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Targeted complement inhibition as a promising strategy for preventing inflammatory complications in hemodialysis

Hemodialysis.com Authors' Interview:

John D. Lambris, Ph.D.,

John D. Lambris, Ph.D.,
Dr. Ralph and Sallie Weaver Professor of Research Medicine
Department of Pathology & Laboratory Medicine
University of Pennsylvania

Robert A. DeAngelis, Ph.D.

Robert A. DeAngelis, Ph.D.
Senior Research Inverstigator
University of Pennsylvania,
Cell and Molecular Biology Graduate Group

Hemodialysis.com Editor Marie Benz: What are the main findings of the study?

Our review was influenced by our recent study published in Blood (vol. 116: 631-9) demonstrating that biomaterials used in hemodialysis in patients with end-stage renal disease (ESRD), especially the polysufone fibers used in many hemodialysis filters, are capable of inducing activation of the complement cascade and generation of the anaphylatoxin C5a, which can promote tissue factor production and procoagulant activity by polymorphonuclear cells (neutrophils) in the blood.

Importantly, treatment with compstatin, a small peptide inhibitor of complement that acts upstream of C5a generation, was able to prevent or significantly reduce the activation of neutrophils, their production of tissue factor, and their procoagulant activity normally induced by blood circulation through an extracorporeal circuit (similar to that used in hemodialysis).

Compstatin treatment also reduced the production of the pro-inflammatory cytokines IFN-γ, IL-1RA and G-CSF by neutrophils.

These results suggest that inhibiting complement activation can reduce the tissue factor-dependent procoagulant activity of polymorphonuclear cells during hemodialysis, as well as the production of pro-inflammatory cytokines, which can contribute to thrombosis and other complications.

Hemodialysis.com: Were any of the findings unexpected?

In experiments in which neutrophils were incubated with blood from healthy donors or ESRD patients, the addition of polysulfone fibers reduced modified prothrombin time (mPT), which is inversely correlated to procoagulant activity. This indicated that the fibers induced an increase in neutrophil procoagulant activity (regardless of the presence of disease).

Amazingly, pre-treatment with compstatin was able to increase mPT back to approximately 90% of the levels seen when no fibers were added, suggesting that compstatin could almost completely block the effects of the fibers. Additionally, in our extracorporeal circulation model, compstatin wholly prevented complement activation in the blood and severely reduced the production of tissue factor by neutrophils, again showing a potent ability to block procoagulant activity.

Though we expected inhibition of complement to positively affect these parameters, the strength of the effect was somewhat surprising.

Hemodialysis.com: What should clinicians and patients take away from your report? 

One of the important points of our work is the demonstration of a potential therapeutic option for hemodialysis patients to limit thrombosis and related complications through the use of compstatin, which is already in clinical trials for the treatment of age-related macular degeneration, and has so far shown no adverse side effects.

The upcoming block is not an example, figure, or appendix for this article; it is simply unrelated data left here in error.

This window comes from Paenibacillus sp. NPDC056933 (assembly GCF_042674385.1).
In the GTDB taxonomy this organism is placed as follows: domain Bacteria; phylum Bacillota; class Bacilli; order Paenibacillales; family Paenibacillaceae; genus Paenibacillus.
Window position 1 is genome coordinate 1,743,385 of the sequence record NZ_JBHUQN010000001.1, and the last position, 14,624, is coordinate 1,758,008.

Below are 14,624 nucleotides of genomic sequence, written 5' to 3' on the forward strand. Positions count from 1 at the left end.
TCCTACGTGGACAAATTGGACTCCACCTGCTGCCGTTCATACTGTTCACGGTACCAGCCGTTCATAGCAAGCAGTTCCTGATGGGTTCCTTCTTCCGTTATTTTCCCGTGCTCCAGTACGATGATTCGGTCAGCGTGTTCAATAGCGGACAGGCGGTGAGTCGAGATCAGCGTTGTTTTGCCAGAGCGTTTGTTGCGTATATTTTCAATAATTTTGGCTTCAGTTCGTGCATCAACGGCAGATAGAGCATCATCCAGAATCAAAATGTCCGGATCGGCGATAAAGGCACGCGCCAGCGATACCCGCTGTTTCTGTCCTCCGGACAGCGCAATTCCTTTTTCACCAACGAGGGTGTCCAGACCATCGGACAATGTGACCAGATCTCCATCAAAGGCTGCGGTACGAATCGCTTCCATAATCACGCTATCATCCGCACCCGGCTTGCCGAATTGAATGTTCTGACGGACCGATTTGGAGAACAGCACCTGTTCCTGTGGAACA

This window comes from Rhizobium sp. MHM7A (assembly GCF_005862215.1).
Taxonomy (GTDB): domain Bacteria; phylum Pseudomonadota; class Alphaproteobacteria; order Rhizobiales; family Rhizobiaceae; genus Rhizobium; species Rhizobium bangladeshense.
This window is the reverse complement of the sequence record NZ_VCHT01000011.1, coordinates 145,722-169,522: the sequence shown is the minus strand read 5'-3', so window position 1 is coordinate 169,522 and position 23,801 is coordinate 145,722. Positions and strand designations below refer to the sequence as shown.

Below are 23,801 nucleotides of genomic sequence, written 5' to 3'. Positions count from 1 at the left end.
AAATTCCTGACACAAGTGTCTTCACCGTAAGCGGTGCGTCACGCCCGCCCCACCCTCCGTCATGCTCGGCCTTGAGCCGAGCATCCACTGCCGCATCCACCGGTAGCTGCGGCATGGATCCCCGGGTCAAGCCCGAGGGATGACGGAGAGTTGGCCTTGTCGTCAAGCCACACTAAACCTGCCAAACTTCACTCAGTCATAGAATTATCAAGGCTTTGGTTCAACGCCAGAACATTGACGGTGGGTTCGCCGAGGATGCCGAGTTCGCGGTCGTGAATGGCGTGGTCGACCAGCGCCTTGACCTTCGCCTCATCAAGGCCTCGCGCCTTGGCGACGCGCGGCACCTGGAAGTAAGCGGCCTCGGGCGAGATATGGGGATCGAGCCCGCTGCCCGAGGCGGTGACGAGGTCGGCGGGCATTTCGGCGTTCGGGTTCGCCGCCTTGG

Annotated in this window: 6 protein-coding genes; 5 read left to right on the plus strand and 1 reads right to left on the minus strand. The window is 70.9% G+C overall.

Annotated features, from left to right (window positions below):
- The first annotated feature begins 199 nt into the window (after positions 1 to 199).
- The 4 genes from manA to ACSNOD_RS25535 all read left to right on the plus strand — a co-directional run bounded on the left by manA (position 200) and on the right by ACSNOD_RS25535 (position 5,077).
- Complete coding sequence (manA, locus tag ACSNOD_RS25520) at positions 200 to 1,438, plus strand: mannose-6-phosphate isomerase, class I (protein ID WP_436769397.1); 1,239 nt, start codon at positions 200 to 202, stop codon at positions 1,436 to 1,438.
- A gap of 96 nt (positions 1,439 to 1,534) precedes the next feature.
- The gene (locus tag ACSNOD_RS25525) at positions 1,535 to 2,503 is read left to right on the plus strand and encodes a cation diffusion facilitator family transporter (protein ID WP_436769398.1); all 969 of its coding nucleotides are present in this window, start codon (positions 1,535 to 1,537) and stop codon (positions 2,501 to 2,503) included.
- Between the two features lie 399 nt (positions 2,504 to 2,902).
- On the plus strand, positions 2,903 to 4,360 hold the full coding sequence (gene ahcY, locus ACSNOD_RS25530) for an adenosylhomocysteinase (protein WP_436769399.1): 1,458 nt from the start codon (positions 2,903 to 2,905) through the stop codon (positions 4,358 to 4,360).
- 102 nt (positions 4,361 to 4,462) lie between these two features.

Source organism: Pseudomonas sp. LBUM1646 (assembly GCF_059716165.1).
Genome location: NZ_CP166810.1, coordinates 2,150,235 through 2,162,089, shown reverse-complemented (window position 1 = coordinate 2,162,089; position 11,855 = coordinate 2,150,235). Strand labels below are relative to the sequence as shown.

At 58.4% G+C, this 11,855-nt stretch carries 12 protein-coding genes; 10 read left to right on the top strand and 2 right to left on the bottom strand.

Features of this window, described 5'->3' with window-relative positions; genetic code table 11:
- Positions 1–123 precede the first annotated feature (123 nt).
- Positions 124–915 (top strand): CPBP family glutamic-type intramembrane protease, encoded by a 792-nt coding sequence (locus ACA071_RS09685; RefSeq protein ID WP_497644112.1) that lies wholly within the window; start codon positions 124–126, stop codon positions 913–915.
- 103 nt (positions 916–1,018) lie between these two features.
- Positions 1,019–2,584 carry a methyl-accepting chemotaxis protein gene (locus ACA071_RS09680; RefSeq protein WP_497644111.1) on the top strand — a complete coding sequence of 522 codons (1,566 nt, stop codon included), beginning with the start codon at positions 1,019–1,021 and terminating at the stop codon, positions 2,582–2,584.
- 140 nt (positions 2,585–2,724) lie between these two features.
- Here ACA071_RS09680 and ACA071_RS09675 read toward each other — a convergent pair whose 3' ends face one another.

Due to the cheaper costs of production for small peptide drugs, compstatin has the potential to become a cost-effective treatment for patients on hemodialysis to improve their overall quality of life.

Hemodialysis.com: What recommendations do you have for future research as a result of this study?  

One important point that we demonstrated was that polysulfone filters (all hemodialysis patients in the study used these filters) and fibers (in our in vitro assays) could induce complement activation and TF-dependent procoagulant activity in neutrophils. Though this is a popular material for hemodialysis filters, other polymers are used, and it would be interesting to see if our findings could be applied to these materials, as well. This would also determine how universal the potential for therapeutic treatment with compstatin would be.

Importantly, results from these studies could be applied not only to hemodialysis but also other situations in which biomaterials come into contact with tissues.

Additionally, we found an increase of several inflammatory cytokine in our extracorporeal circulation model, including IFN-γ, IL-1RA (both of which were inhibited by compstatin), and IL-17, which have either not yet been strongly linked to hemodialysis and/or coagulation, or which have an unclear role in these conditions.

Thus, further research is needed to determine the significance of these findings. Finally, our results concerning the inhibitory effects of compstatin, as well as a tested C5a receptor antagonist, may contribute to future therapeutic studies for both soluble inhibitors and the coating of biomaterials with inhibitory compounds to prevent complement activation and related adverse situations, and these avenues should be further pursued.


Targeted complement inhibition as a promising strategy for preventing inflammatory complications in hemodialysis
DeAngelis, R.A.; Reis, E.S.; Ricklin, D.; Lambris, J.D.
Immunobiology, Volume 217, issue 11 (November, 2012), p. 1097-1105.
ISSN: 0171-2985 DOI: 10.1016/j.imbio.2012.07.012
Elsevier Science

More Author Interviews from Hemodialysis.com

Hemodialysis.com Editor: Marie Benz, MD

updated Sept 18 2012

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